This exercise was to get a running MacOS Catalina VM instance running on VMware. I first wrote this for Catalina Beta but afte rthe official release, a couple things changed. So now it is how to install Catalina on ESXi 6.7.
I am using a 2013 Mac Pro with VMWare 6.7 U2 installed. I have High Sierra and Mojave VMs running on the host. Running VMs on VMware is something I've done for a few years.
A lot has changed in Catalina. Admittedly, I am not a MacOS expert. I'm not particularly good a Mac user either. So, I can't speak to the changes only that it is not currently (Oct 1, 2019) frienld to install on VMware ESXi. Catalina runs fine once you get a working VM though.

The MacOS Part

As of this writing (10/10/2019), You cannot upgrade and existing VM running High Sierra or Mojave. At least, I could not successfully upgrade and boot to Catalina.

If at first You Don't Succeed..

Note: You need to start at Mojave to upgrade to download the fill Catalina package.
I started with trying to upgrade a Mojave VM to Catalina. I just downloaded Catalina from the Apple Store (Search: macos catalina).
I followed the prompts and downloaded the Catalina installation image. I ran though the installation process which seemed to go pretty well. That is until it booted from the upgraded image. Then, it crashed. You can't see the crash, you just has an frozen Apple logo.

To see what is happening, reboot the VM and hold down the Windows Key + v for Verbose mode and see the boot attempt and the kernel panic. Changing VMware setting had no affect. After a couple hours, I gave up.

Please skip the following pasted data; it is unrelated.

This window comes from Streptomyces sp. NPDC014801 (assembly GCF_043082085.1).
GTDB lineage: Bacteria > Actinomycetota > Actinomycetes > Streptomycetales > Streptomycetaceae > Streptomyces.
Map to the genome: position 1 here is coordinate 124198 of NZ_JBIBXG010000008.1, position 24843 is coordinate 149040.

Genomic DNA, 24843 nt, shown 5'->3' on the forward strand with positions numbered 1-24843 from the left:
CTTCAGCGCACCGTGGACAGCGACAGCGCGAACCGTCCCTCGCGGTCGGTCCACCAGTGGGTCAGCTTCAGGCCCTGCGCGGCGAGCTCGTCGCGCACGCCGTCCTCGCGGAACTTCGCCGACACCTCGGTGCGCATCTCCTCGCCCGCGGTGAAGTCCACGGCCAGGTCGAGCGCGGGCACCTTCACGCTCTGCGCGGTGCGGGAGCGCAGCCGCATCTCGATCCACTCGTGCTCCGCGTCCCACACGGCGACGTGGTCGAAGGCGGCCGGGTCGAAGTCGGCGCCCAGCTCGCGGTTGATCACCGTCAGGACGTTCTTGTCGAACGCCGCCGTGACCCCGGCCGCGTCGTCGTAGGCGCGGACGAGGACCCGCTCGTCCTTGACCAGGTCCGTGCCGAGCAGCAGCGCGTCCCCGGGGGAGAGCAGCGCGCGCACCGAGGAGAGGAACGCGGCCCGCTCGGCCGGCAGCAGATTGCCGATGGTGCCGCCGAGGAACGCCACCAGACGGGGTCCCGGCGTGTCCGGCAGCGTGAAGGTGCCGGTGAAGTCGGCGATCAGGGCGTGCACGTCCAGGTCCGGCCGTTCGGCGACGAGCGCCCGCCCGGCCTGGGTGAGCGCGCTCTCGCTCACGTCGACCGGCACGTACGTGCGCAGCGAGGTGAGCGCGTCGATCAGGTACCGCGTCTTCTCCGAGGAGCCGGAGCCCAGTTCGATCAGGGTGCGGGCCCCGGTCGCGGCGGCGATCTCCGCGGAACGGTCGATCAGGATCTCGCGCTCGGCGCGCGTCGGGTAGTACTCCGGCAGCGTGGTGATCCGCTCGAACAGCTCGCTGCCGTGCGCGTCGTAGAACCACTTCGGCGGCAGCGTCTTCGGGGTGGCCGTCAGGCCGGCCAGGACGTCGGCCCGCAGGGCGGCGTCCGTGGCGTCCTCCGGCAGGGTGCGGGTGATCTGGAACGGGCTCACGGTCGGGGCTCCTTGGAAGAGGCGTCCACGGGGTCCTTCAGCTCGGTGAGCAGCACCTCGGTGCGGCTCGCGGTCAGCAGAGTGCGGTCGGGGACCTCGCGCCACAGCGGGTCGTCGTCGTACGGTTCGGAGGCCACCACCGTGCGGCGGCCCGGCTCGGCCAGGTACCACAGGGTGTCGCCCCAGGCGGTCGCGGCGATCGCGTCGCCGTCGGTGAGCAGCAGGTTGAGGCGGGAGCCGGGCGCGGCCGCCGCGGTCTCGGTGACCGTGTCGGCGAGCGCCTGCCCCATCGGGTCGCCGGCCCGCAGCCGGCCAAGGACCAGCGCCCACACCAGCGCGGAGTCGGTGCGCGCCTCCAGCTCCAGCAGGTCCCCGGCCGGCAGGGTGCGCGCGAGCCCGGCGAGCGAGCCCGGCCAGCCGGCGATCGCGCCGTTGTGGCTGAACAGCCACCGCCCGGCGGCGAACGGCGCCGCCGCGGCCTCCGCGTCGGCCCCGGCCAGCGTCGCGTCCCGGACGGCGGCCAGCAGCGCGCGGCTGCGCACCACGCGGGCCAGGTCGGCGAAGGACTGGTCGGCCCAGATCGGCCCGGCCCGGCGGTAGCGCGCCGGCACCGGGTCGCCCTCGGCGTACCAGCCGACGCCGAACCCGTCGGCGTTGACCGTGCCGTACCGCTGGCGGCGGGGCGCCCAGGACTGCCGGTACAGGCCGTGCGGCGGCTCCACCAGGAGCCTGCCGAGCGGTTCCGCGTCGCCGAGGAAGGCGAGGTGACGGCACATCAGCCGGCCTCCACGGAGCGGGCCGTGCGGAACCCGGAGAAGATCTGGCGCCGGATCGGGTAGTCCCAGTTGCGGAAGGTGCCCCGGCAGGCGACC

Try Something Else.. And It Worked!

My next tack was to boot from a Catalina ISO. First, I had to create one. I'd done this before on Mojave so it wasn't all unfamiliar. The steps are below. I am not sure where they came from.
First, I had to boot back to Mojave. I had found by rebooting the VM to the Boot Manager settings (you can set this in the VM settings or press escape before the OS loads in a VM console) and Selecting the EFI VMware Virtual SATA Hard Drive (0,0) option (not Mac OS X), that boots to my original Mojave image.
To start from scratch on a Mojave instance, download Catalina from the app store (Search: macos catalina). Just don't run the installer. You need the app image to create the ISO.
Catalina Back To Mojave
Once Mojave loaded, to build the ISO file, I start by making the virtual disk:
hdiutil create -o /tmp/catalina -size 13000m -layout SPUD -fs HFS+J
Then, I mount it to I can copy the installer to it

Uninstall Catalina Back To Mojave

hdiutil attach /tmp/catalina.dmg -noverify -mountpoint /Volumes/install_build
Now I copy the installer to the mounted image
sudo /Applications/Install macOS --volume /Volumes/install_build
The image is automatically mounted and is on your desktop. Select it and un-mount the image.